Am going to try some of the above mentioned products to see what works best, as the gatorade became impossible to drink in the end.

Another thing I am going to seriously look into is food during long days on the bike, I am finding it very hard to eat enough lately.

I would be very interested to know how much & what other people are drinking/eating during larger rides.


Stuart M's picture

response to this very topic that was discussed many, many months ago

Look for my post on this and follow the Beechworth Chain Gang link and then the forums. If you delve far enough through the forum discussion you will discover that it was a very well known sports drink developed for a certain american gridiron team.. say no more.

Anyway, given the above discussion, this original post might be worth a second look.

The simple solution to this is, well, never enter an endurance event.

And Ian, as for the problem with lack of sugar "you bonk - then have trouble with recovery" I have found this to be an age related issue Smiling sorry should I say I have heard this is an age related issue, I'm not there yet.

Little-Ditty's picture

Some sound advice from Stuart about long distance events!

3 hours the max I say! Cheers to that! Laughing out loud

Justin's picture

We've tried all sorts of different stuff and we also read that story about the guy nearly killing himself on gatorade... we usually mix up a double strength bottle of enduro and sip out of that and drink plain water as well at the same time... most of the time I just want plain water and anything else is hard to take

but keeping the sugar / protein levels up is the key to endurance... the first dirtworks 100k I did I completely bonked at about 6 hours... walking the bike slowly up hills and out of food. Some guy came past and threw me a protein bar... 10 minutes later was enough to get me back on the bike.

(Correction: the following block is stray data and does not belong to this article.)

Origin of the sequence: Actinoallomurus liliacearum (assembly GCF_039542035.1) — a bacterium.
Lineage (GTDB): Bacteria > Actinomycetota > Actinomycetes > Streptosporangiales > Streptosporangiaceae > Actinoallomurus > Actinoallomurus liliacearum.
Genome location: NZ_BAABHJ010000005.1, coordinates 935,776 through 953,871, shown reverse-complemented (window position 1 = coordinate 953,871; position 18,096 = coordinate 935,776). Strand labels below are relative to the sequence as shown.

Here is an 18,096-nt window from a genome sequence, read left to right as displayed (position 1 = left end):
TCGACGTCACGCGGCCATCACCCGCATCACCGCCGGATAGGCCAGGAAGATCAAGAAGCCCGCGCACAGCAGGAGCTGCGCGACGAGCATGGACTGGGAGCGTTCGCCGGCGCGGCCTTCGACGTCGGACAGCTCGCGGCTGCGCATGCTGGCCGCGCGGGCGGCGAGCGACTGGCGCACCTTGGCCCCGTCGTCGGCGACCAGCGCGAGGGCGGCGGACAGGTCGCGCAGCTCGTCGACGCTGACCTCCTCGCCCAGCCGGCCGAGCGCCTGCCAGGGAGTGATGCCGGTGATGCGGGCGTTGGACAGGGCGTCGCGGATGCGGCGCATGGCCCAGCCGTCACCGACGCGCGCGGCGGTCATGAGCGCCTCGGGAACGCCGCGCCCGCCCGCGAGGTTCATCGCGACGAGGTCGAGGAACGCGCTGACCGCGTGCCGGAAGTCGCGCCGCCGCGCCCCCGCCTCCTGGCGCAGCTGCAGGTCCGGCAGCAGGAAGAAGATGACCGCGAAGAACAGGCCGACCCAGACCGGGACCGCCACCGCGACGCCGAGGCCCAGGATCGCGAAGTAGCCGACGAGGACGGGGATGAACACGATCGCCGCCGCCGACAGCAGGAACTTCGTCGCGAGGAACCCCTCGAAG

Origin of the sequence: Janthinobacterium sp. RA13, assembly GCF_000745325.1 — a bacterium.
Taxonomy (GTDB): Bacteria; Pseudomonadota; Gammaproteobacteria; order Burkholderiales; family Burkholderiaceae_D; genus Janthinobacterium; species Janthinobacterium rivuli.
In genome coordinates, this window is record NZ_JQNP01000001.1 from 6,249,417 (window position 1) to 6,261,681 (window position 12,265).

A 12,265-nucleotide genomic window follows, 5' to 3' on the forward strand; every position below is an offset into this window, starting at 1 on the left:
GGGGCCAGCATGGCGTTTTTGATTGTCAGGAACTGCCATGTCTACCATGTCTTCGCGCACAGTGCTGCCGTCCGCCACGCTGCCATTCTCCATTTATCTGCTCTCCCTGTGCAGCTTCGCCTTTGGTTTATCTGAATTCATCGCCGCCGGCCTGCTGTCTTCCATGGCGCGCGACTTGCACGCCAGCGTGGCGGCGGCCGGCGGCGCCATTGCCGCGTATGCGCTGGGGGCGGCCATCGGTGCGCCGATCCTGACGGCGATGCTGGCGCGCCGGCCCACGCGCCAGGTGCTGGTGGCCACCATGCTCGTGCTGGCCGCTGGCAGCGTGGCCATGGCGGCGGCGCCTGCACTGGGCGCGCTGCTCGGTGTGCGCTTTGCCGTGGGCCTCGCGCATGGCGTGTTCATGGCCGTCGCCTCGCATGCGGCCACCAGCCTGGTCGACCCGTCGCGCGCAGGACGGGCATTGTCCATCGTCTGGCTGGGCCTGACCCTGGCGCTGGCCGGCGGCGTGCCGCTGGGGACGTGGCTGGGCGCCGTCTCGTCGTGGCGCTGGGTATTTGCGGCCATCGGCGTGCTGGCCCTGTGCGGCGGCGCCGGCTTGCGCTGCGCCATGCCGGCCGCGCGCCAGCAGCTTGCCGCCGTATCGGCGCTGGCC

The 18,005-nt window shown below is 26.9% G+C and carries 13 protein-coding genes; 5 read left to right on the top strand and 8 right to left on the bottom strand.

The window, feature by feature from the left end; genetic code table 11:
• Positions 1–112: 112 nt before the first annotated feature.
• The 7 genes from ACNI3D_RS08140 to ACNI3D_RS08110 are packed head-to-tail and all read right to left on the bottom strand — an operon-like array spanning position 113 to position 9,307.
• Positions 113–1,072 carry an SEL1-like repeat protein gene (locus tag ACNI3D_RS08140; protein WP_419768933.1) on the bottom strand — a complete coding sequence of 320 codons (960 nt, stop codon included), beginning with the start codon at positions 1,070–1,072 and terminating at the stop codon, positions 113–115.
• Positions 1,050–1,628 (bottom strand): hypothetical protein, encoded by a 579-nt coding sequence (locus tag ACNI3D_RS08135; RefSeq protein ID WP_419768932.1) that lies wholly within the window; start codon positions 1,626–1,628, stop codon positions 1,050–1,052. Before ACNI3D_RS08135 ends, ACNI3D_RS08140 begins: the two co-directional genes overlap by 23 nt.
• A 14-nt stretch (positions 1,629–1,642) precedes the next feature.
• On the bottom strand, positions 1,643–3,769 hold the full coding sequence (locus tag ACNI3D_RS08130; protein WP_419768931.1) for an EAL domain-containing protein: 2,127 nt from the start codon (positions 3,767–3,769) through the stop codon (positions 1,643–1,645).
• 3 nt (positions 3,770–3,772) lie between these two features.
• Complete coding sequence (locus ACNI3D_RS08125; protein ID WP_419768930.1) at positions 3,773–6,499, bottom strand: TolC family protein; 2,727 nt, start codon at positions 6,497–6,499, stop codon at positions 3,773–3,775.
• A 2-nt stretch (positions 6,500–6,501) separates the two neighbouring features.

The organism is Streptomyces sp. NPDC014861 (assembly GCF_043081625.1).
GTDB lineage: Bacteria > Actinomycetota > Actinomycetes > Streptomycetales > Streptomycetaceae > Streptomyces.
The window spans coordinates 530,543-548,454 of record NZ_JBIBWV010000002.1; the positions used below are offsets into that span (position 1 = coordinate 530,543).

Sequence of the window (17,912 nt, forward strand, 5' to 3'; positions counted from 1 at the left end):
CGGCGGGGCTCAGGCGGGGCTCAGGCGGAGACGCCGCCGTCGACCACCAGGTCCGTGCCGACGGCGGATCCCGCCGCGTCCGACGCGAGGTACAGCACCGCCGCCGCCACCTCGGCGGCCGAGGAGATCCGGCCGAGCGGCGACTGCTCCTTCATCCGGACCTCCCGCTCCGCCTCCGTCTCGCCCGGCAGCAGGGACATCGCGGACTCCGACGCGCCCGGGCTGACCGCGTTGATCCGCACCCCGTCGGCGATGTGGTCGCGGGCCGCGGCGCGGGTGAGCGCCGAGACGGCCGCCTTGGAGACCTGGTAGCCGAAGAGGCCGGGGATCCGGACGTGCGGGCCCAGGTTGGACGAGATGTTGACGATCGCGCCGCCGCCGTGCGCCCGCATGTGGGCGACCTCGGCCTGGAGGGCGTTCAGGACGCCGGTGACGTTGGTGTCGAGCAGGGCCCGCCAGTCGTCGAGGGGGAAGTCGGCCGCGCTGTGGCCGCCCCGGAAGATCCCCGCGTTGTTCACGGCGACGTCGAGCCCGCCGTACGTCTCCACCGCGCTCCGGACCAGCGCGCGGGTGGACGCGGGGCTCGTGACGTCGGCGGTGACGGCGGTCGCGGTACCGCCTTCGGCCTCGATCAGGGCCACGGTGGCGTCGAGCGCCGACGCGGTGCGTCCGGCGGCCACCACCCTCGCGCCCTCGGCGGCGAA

I had the heart rate monitor on the whole time, and you could see my heart rate steadily dropping, then picked up after i had that energy bar... nothing dangerous, just was unable to get the heart rate above 130, after eating it got to 160 for the next hour, and after that was flat to the finish line yippeee!

My average heart rate for the 7.5 hours of riding time was 160... biggest peak over 200, and the altimeter shows me going downhill at the time (!)

So... eat early, eat often, peanut butter and jam sandwiches work for liz, they work ok for me but I can also take the protein bars (which also means some lengthy sessions in the bathroom afterwards, but hey I survived)

Stuart M's picture

I was surfing last night and thought I should double check the link. Unfortunately Beechworth have modified their forum and it appears as anything before Feb this year is no longer available.

Basically for those that didn't see the story last year, it was a thread by a guy that was relatively fit, had been riding longer distances for some time and was entered in an endurance event. He was using Gatorade as well as water but started feeling very flat from early in the event, just couldn't get into the groove for lack of a better word. He pushed on thinking that things would come right but they never did. He practically fell into a coma at the race event and ended up in hospital for some time. The problem was that his drink of preferrence didn't contain the sodium, or maybe the potassium (don't remember which) that his body needed. From memory the emergency room doctors claim that he was within a couple of hours of permanent damage / death (which I guess is fairly permanent)